The test assemblies used 14 gauge steel purlins nominally 8-in. high with 2-in.-wide flanges. Two assemblies were constructed outside the LSCS to suit the 8 ft by 8 ft metered area. ORNL personnel moved the tests sections into the LSCS, instrumented them, and conducted the tests for thermal performance. The first assembly tested was the Simple Saver System with R-30 fiberglass insulation and the second assembly tested was a single 6” R-19 fiberglass blanket draped across the purlins, commonly know as “over the purlin”. Post-test measurements were done of insulation thickness in the metered area and insulation thermal conductivity as a function of density. These measurements allowed the heat flow through the 8 ft x 8 ft metered area of the assemblies to be corrected to heat flow for an 8 ft x 10 ft area, yielding U-values corresponding to purlins spaced 5 ft oc in the field of a large roof.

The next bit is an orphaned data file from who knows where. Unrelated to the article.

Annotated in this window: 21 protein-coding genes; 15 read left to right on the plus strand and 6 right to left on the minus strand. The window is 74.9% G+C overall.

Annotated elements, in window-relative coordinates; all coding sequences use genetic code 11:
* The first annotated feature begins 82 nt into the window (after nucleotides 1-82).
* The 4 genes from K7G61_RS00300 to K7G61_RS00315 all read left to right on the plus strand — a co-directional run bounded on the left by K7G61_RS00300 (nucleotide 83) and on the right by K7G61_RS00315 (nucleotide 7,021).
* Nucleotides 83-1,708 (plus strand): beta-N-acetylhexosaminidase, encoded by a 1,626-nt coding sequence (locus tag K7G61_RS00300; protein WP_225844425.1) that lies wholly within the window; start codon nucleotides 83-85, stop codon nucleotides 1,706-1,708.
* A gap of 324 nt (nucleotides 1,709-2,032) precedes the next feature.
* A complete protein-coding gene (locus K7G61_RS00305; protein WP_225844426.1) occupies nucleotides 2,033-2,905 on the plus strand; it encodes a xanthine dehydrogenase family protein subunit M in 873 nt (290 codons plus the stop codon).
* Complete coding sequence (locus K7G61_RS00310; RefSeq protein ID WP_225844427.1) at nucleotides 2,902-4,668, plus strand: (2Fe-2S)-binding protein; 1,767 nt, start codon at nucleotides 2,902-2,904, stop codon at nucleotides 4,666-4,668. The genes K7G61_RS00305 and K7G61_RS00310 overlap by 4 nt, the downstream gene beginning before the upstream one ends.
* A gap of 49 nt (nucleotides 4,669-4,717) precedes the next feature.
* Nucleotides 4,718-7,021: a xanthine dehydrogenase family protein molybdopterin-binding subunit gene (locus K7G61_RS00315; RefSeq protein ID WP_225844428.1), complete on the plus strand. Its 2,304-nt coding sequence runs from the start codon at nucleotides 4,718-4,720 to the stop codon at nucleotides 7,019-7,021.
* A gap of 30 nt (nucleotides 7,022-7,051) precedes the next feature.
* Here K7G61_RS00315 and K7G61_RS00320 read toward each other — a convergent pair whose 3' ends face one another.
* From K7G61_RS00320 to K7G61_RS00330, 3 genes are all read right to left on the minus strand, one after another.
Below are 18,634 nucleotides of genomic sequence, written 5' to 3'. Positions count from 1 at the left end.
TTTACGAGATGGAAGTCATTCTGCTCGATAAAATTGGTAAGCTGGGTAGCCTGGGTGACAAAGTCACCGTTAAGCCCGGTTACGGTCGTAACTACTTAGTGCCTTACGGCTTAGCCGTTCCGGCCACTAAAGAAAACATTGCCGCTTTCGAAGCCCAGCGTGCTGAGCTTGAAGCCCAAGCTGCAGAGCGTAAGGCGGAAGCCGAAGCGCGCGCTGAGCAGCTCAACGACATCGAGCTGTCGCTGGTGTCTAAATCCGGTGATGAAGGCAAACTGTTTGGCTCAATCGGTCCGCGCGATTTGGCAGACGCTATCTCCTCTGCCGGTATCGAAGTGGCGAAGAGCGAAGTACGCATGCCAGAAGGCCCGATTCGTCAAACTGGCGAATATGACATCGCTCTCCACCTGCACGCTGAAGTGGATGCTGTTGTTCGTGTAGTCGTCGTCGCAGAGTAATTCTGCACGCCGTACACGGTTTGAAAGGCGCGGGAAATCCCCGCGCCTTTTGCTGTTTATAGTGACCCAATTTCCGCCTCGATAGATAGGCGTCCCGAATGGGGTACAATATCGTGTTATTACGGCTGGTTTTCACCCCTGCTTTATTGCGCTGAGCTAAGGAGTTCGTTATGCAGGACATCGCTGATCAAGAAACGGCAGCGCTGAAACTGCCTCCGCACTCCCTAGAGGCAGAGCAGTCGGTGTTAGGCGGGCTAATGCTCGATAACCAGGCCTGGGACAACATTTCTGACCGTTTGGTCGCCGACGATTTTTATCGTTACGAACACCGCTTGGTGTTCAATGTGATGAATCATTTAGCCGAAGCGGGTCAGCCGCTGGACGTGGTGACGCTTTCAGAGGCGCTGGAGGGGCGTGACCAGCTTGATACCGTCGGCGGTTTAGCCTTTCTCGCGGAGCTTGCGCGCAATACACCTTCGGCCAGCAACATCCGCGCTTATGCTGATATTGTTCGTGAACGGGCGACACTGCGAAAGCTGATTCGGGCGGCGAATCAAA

For the fiberglass-insulated Simple Saver configuration, the fabric supported nominal R-19 unfaced blanket insulation of proper width to fit between the purlins. An additional layer of nominal R-11 unfaced blanket insulation was installed over the entire assembly, including the purlins. To form the standing-seam system, 24 gauge steel roof panels, 2-ft wide, were attached at their edges to clips and to each other. The clips were attached by screws through compressed R-11 insulation to the purlins. Standard expanded polystyrene (EPS) thermal blocks, 3/4 in. thick by 3 in. wide by 23 in. long, were laid over the purlins on top of the insulation between the clips. The R-11 insulation was also compressed between the purlins and the bottom of these thermal blocks in this assembly.